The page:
“That’s so cool,” I said. “I can see how an artist would want to expand beyond just the canvas, to have a whole environment speaking to and with his work.”

“Well, they’re still individual paintings,” Jamie cautioned. “And I think it was during his black period. So we might, um, be visiting a room full of black squares.”

And we did. An octagonal room with 14 huge black canvases and a handful of wooden benches, the chapel can make you feel tricked: Hey, someone convinced me this was not only art, but profoundly spiritual art! Someone got me to stare at a rectangle of black paint for a half hour—I could have stared at my pant leg or the asphalt!

At the same time, the chapel can make you feel like you’ve stumbled upon a wonderful secret: Blackness is not just blackness—it’s blue-black, brown-black, purple-black, wine-black! It’s misty Chinese mountains and small square doors. And yes, if this is art, anything is art. But hey, what a wonderful concept! Anything is art. And the person who stained this bench, who took time to get to know the grain of the wood, that person is an artist too.

Looking at something big and black—in a chapel—it’s hard not to think about death, even if you feel sort of obvious doing so. And you think, In the alleged void of death, there are mountains and doors. You just have to go into it to see them.

And while the chapel did not make me cry so much as bubble with ideas as I enjoyed the earthy-clean smell and museum-quiet, I loved this quote from Rothko:

“The people who weep before my pictures are having the same religious experience I had when painting them.”

Spirit is not about presence or absence. It is not the paint anymore than God is the Bible. It’s in the looking—the looking isn’t what leads to the finding; the looking is the finding, desire its own creative force.

9/27: nesting

Note to self: Appoint Jamie Official Hotel Picker.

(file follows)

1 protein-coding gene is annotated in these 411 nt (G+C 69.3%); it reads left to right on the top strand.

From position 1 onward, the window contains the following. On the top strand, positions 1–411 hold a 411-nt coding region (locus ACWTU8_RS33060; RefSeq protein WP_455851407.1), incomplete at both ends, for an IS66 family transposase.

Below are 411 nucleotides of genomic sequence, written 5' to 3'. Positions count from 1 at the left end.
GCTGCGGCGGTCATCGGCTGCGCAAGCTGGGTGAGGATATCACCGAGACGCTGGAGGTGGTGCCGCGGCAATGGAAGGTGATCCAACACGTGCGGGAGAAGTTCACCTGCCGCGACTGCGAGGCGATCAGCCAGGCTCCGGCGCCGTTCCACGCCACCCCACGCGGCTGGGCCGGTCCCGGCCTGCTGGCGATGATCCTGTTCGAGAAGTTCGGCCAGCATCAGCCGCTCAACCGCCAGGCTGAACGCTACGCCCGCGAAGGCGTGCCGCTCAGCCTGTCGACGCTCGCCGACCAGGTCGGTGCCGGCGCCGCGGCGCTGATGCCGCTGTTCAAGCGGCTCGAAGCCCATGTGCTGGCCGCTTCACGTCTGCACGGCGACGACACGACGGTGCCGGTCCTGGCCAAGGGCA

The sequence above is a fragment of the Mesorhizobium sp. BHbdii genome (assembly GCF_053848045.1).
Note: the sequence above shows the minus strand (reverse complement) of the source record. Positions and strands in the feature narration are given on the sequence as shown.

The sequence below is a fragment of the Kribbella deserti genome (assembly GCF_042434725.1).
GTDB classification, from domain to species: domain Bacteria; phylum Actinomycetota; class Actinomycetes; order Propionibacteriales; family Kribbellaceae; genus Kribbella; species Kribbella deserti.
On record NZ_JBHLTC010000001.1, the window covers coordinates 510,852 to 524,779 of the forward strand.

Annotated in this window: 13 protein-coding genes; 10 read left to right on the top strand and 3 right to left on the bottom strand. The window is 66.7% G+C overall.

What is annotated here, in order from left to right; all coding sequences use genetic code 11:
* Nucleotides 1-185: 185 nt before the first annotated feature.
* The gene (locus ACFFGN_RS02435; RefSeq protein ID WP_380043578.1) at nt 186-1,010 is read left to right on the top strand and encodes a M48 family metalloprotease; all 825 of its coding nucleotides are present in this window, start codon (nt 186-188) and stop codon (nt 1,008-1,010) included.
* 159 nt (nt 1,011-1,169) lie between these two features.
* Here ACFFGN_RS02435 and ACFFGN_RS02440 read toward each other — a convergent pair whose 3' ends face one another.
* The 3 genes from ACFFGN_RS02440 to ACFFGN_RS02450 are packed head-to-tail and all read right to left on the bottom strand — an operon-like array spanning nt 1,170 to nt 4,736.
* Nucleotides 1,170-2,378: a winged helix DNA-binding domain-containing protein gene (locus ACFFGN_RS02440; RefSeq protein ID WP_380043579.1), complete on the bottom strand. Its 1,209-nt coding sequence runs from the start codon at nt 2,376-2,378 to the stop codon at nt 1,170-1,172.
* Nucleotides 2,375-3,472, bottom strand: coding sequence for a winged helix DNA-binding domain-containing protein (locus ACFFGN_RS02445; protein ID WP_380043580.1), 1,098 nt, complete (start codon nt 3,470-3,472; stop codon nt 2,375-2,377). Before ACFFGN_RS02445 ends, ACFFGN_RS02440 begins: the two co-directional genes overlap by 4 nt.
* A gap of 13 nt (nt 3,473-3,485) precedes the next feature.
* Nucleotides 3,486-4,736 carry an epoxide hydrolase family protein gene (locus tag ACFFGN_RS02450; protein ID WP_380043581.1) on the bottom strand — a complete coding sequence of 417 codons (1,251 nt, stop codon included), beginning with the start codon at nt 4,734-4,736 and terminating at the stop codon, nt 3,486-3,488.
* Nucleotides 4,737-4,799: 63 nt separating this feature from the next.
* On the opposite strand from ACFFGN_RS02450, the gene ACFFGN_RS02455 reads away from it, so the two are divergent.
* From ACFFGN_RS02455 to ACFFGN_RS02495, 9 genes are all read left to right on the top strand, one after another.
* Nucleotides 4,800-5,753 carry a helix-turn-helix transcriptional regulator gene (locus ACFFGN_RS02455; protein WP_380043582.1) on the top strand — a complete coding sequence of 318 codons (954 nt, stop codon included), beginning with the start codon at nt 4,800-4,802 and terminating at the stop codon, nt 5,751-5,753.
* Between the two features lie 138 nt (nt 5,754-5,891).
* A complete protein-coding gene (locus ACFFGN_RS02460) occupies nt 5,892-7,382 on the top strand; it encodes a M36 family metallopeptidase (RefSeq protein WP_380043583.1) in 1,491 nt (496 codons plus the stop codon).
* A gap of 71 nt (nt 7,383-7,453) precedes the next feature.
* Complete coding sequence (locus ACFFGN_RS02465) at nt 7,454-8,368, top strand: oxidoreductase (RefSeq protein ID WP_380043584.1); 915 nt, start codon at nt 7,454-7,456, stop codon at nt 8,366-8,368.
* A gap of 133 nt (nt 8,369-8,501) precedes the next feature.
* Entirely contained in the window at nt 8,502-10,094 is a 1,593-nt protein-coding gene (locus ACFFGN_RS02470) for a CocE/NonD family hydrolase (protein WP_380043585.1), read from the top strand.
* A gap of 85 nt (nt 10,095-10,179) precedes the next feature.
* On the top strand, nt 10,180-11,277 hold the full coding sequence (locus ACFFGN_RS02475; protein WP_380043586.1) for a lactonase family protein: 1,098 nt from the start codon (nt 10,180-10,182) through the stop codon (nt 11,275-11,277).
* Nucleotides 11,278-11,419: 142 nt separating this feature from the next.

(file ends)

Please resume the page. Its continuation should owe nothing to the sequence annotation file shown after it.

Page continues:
I pride myself on being a low maintenance traveler, which usually means clicking on whatever Expedia’s cheapest deal is. This strategy has landed me in places

  • where the hotel’s name is written in Sharpie on rag-thin towels that flatter themselves by implying their theft-worthiness
  • where plumbing maintenance (and building-wide water shut-off) is scheduled during prime showering time
  • where an inexplicable and wall-jolting THUMP—like an elevator crashing to the ground somewhere—jars you awake every hour.

Jamie, perhaps unnerved by my post-travel tales, put in a full 10 minutes of internet research and landed us at the comparably priced Robin’s Nest Inn, an infinitely more charming bed and breakfast. We were greeted by a wooden folk-art angel who hovered protectively over the porch of the rose-pink Victorian, by about a thousand mosquitoes (Houston is a tad humid) and by two envelopes that said, “Welcome, Cheryl” and “Welcome, Jamie.”

Three hours later, we still haven’t seen another human. Eerie? A little—but in the most awesome way. A Days Inn with a mysterious thumping noise is just creepy. But a deserted Victorian with a living room full of jungle plants, leopard print curtains and a lit-from-below painting or two is a mystery novel waiting to happen.

houston chronicle

Whoops, I was gone for a while there, wasn’t I? I forgot to mention I’d be in Houston for five days. Just before I left, I managed to pretty much finish (minus a little tightening) draft 2.5 of the novel-in-progress, so I suddenly found myself with the time and energy to write a little travelblog, which I shall now proceed to type and paste.